A Heart-Ache of a Process: Immigration in the United States

The United Nations defines a refugee as someone who has been forced to leave their country because they are facing persecution or some form of targeted violence. Typically, refugees do not live with the general public of their new country. Most live in refugee camps, as my family did. We lived in a refugee camp for nearly a decade before finally being granted visas to immigrate to the United States. 

The immigration process is the embodiment of burdensome bureaucracy. It is a process that actively ignores the cries of people who are on the verge of life and death situations. It takes courage, persistence, patience, and a stroke of luck to even be in contention for a visa. The entire process is flawed. The problems are dangerously copious and they impede the pursuit of life, liberty, and property for many refugees, potential immigrants, and immigrants currently living in the United States.

Could You Ever Take That Mile Walk?

To understand why immigrants seek to leave their own countries, we must first look at the context of their country of origin. It may be difficult for anyone to truly understand why my family left our beloved country to live in a refugee camp for nearly a decade. It should never take decades to receive a visa to go to the US when we were forced to live in perpetual fear under a government that gazed elsewhere when we sought help. For my parents, escaping an imminent danger of a civil war in the 1990s in the Democratic Republic of Congo only to find refuge in the poverty-ridden country of Mozambique may seem nonsensical, but when you are seeking aid your options are extremely limited.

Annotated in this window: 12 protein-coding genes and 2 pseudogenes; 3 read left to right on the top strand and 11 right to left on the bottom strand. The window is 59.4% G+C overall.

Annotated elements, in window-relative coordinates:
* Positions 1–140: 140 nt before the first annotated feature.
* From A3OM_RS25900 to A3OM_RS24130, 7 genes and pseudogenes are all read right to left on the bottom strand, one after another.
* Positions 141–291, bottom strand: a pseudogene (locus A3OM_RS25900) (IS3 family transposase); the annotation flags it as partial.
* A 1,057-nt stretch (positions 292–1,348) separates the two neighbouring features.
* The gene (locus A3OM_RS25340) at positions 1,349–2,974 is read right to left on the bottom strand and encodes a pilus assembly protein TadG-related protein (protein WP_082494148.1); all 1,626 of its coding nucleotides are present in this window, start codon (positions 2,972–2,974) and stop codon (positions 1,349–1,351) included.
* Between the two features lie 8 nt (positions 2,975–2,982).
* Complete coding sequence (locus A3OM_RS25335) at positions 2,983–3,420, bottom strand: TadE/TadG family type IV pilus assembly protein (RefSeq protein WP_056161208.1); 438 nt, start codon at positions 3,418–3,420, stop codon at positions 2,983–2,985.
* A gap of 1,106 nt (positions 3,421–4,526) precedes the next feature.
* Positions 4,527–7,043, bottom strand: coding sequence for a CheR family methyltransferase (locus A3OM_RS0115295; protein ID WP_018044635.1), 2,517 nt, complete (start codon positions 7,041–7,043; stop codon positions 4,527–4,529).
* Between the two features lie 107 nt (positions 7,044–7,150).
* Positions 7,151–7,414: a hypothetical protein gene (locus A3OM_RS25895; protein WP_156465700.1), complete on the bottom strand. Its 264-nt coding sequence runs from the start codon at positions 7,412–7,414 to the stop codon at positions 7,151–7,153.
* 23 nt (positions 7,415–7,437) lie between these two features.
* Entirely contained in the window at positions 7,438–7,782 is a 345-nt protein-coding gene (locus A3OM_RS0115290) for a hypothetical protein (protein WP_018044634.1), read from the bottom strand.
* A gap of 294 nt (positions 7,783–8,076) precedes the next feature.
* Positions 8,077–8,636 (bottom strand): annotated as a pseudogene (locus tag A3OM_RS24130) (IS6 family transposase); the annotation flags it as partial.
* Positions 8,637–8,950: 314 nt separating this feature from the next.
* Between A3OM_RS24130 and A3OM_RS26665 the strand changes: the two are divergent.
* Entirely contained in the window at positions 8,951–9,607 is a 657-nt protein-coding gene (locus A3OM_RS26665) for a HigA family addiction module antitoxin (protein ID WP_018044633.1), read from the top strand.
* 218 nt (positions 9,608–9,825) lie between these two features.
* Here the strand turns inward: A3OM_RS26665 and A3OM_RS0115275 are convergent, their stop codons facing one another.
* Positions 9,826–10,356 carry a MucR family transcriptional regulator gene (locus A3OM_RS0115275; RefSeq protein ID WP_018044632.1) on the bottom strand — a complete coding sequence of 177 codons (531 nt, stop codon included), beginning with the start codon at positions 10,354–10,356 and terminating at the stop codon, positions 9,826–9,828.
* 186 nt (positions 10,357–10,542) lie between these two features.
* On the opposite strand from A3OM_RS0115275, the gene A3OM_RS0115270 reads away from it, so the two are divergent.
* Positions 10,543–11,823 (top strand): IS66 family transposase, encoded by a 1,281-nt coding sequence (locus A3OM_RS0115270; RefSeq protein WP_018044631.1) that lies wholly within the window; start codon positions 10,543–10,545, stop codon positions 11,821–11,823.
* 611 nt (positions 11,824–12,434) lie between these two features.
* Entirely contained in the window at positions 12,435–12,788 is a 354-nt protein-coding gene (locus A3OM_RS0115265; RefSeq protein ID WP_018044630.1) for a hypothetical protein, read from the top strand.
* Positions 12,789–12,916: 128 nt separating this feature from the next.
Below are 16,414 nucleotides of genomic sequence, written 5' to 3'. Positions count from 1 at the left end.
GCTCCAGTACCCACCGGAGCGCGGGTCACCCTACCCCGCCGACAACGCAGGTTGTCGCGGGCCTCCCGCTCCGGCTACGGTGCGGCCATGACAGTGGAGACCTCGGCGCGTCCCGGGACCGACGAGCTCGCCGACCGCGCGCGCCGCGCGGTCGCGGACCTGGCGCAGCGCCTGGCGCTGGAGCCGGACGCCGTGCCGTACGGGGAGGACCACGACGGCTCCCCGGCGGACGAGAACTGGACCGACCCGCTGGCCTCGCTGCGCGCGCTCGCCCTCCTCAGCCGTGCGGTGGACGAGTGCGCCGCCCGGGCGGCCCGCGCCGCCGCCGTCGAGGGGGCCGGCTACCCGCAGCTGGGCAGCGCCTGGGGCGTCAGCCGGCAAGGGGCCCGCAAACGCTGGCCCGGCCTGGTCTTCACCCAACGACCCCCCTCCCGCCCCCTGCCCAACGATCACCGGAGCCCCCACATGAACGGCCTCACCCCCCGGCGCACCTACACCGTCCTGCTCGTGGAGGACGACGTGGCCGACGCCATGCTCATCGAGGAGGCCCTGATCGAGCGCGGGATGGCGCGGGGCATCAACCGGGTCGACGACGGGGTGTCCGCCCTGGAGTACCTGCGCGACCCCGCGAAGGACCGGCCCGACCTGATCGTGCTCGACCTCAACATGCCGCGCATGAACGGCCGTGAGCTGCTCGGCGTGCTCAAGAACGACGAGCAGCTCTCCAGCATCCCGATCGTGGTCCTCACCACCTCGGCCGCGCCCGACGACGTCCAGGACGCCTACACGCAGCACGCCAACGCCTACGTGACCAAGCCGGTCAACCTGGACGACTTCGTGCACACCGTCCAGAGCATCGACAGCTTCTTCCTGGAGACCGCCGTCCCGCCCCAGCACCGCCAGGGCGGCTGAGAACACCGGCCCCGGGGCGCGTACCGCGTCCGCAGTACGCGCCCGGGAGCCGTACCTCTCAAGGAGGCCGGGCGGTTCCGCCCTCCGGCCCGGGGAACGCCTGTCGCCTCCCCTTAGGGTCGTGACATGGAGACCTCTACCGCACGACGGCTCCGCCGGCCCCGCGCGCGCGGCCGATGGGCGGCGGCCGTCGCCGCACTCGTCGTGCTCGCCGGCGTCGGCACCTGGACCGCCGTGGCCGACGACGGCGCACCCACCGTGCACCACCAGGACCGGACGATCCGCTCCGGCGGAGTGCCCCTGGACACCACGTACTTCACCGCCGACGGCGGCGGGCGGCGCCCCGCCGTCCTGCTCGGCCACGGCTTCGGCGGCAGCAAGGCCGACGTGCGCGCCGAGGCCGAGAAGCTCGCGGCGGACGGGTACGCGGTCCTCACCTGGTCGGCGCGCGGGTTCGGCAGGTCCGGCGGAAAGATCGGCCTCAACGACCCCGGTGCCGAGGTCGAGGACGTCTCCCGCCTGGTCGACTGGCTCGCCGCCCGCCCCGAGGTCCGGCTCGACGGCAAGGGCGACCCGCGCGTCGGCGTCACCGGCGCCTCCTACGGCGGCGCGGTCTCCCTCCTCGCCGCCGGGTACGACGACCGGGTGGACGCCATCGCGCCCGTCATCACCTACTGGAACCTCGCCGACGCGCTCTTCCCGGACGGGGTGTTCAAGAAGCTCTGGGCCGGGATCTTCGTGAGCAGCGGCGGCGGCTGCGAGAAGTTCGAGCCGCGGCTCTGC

Many refugees like myself have experienced the nightmares of anxiously waiting for a month’s rationing of food from the United Nations High Commissioner for Refugees’ assistance program that may never arrive due to the corrupt local government that ransacks the distributing trucks and hoards all food and supplies only to sell them at rates that no refugee can afford to pay. Many could never truly understand that unless they too have lived it, so instead of explaining it, I just say that our family came to America for a better life. After all, who doesn’t love a good story of an African wanting to make it big in the US and to attain the elusive myth that is the American Dream? 

Comparative Immigration Policies of Past Presidents

Before the enactment of the Refugee Act of 1980, there was not a comprehensive definition of a refugee in U.S. law. There was an annual average of 200,000 refugees entering the United States throughout the 1970s, a decade that had an influx of immigration from Vietnam to the United States. And the fall of Saigon in 1975 led to the U.S.-sponsored evacuation of an estimated 125,000 Vietnamese refugees who are known as the boat people. In response to such unprecedented events, Congress passed legislation that amended the previous Refugee Act and defined a refugee as “any person who is outside his or her country of residence or nationality, or without nationality, and is unable or unwilling to return to, and is unable or unwilling to avail himself or herself of the protection of, that country because of persecution or a well-founded fear of persecution on account of race, religion, nationality, membership in a particular social group, or political opinion.” 

In 1982, after establishing who qualifies for refugee status, only 98,096 refugees were accepted. The trend of refugees arriving in the U.S. would slightly rise again under President George H.W. Bush’s administration, where it peaked at 125,548 in 1992. Unfortunately, there was a significant decrease in 2002 with the numbers plummeting to just 26,785. This was the result of increased travel restrictions following the devastating terrorist attacks on the United States on September 11, 2001.